Two months before we moved, I ordered carpets for our new house. Panicked after discovering that my favoured joiner had a nine month waiting list for his services; I advanced booked in the trades I would need in those first few weeks. Electrician, plumber, carpets. Planning from afar, for a house I’d only seen once, six months earlier; they’d ring me with questions I had no idea about. Is the inside window staying? Where do you need extra sockets? I couldn’t picture a window, had no idea where existing sockets already were… but we muddled through, and dates were put in the diary for all the jobs. The upstairs carpets -the last task- was booked in for two weeks after moving day.
But when we moved in and got up close to the house in all its dated, dirty glory; we realised a fortnight was overly optimistic. Phil had repainted our rental two bed terrace, in just one weekend, a number of times; so naively we’d assumed this would just take a little longer. But no- before a paint brush could be lifted; this house needed mountains and mountains of pre-work. Ripping out carpets and shelves and curtain rails and strange wires. Clearing dumped rubbish and old curtains and chicken feed. Taming the overgrown lawn so we could spot Kep, bodge-fixing the leaking tap and shower. And cleaning. Gees. It was filthy. The kitchen alone took me four days! And then throw in Phil working full time, me having Pulmonary Hypertension, and tradespeople needing to finish their tasks before the painting could start. I pushed back the carpet fitting to three weeks.
We worked our socks off for those first few weeks. My plan to initially hideout at my Mum’s, rapidly changed when I saw the scale of work ahead. I couldn’t leave Phil and run! So, unable to do very physical jobs, I took charge of everything else. Project managing, researching the tricky jobs (thank you Youtube!), ordering and buying. Updating our contact details with zillions of companies, changing over the utilities, registering us with doctors and vets (but no available dentist yet!). Trips to B&Q and the hardware store and food shops. Cooking and washing clothes and solo dog parenting. Searching through our storage boxes for essentials, moving us in, starting to tame the jungle. And cleaning! Yes, amazingly, I cleaned the whole house myself. With windows open fully and masks adorned, I bleached away those paw prints and dust piles and years of grime. At least twice. Amazingly, wonderfully, thankfully, with my body on top form combined with a fierce determination to contribute; I hardly stopped. My body powered through. Predictably, my poor lungs reacted to some cleaning agents, but with increased oxygen and extra inhaler puffs and a ‘just carry-on’ attitude, I did it. However the plastering forced me to bed for a while… to work from there. It’s hard to rest, when jobs are staring you in the face.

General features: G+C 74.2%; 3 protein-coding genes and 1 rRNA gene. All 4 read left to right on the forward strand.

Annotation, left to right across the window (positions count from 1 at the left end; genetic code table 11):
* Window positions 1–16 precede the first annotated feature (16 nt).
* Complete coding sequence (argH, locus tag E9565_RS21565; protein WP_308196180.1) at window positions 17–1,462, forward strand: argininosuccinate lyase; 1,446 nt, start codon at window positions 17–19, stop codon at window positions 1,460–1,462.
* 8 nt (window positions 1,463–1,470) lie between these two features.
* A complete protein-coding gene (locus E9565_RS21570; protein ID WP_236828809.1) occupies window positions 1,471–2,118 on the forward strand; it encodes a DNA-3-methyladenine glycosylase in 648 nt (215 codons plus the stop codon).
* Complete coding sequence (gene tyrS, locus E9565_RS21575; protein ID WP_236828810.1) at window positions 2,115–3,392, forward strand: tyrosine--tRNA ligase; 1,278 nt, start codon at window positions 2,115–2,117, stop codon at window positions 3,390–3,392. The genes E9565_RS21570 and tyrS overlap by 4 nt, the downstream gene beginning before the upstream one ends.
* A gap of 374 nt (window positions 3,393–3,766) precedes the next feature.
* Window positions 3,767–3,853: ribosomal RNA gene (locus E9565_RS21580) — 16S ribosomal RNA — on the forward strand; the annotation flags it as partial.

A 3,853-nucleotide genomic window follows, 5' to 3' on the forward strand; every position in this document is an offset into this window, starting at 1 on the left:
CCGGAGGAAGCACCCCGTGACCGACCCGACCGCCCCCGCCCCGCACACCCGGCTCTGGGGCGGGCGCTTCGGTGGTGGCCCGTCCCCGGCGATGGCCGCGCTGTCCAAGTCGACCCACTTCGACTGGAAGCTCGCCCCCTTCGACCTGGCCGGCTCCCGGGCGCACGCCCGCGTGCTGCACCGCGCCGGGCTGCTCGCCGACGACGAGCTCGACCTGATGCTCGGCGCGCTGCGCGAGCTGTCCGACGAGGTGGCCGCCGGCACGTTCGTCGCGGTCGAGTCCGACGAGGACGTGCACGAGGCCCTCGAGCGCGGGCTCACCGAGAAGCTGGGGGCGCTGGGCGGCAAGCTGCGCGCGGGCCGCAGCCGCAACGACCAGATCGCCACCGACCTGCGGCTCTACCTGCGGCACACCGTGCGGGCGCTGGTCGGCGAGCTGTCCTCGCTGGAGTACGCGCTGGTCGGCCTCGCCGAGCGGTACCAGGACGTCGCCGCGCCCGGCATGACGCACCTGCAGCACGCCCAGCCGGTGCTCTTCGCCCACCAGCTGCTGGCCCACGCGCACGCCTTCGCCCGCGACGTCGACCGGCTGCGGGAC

Likewise Phil was a machine in those first few weeks. Days spent in the makeshift office (a table by the bed) were followed by evenings and nights on DIY. Painting and hammering and drilling by torchlight. A home library in the fifties, our bedroom had heavy original shelves stuck firmly to the walls that took days to tear out. They pulled off plaster, revealed cracks, and disclosed some wonderful hidden treasures -photos and tickets and newspapers. The study also took a week of filling in and painting and more filling in and more painting. Phil was constantly going between rooms- filling, sanding, undercoat, paint, gloss. Repeat. Sometimes we’d spot a wall or skirting board he’d missed, as he tried to remember how many coats he’d applied at different places!
It didn’t always go according to plan. A newly-fitted curtain pole fell down, pulling wall with it. The skip killed the lawn after collection was delayed by weeks. There are still water marks in the living room, after we put a radiator back on without turning off the mains first! The walls were so tough, the electrician’s work spilled into the weekend. And the plumber -an on-call fireman- fitted us in around fighting the moor fires. Plus, both our lovely Mum’s, donned work clothes and were given jobs when they visited. Not quite the relaxing holidays they’d envisaged! 🙂 On the eve of the carpet deadline -Phil’s birthday-, we had sections still unpainted due to wet plaster; and we forgoed his restaurant treat, to instead spend his big day sticking skirting boards to bumpy walls. It’s a lot trickier than it looks!
After three busy and hectic weeks, when the carpet fitters arrived, there were only two finished bedrooms. And actually, neither was fully finished- there were still sockets to be screwed back in, edge work to be perfected, cupboard doors to be painted. But the carpets could be laid. Hallelujah! It was wonderful to finally have some dust-free, mess-free havens among all the chaos! The following week, another bedroom and the landing and stairs were finished enough to be carpeted too. By then we were exhausted. We just wanted it done. We needed it done. We were desperate to stop and rest.
One month after moving in, I stumbled upon the photos I’d taken on that first day. Looking at the ripped carpets and filthy kitchen and mess and dirt and jungle, I was kinda shocked. Exhausted; I’d spent the morning seeing only work around me. The list of jobs ahead was intimidating. But as I looked at those moving day photos, I was reminded of how far we’d come already. Even in their half-finished or not-even-started-yet state; everywhere looked a million times better than before. Clean and cosy and homely. It was the boost I needed. Proud. When the mountain ahead looks too steep, look back at how high you’ve climbed already. 🙂
And don’t set overly optimistic deadlines! 😉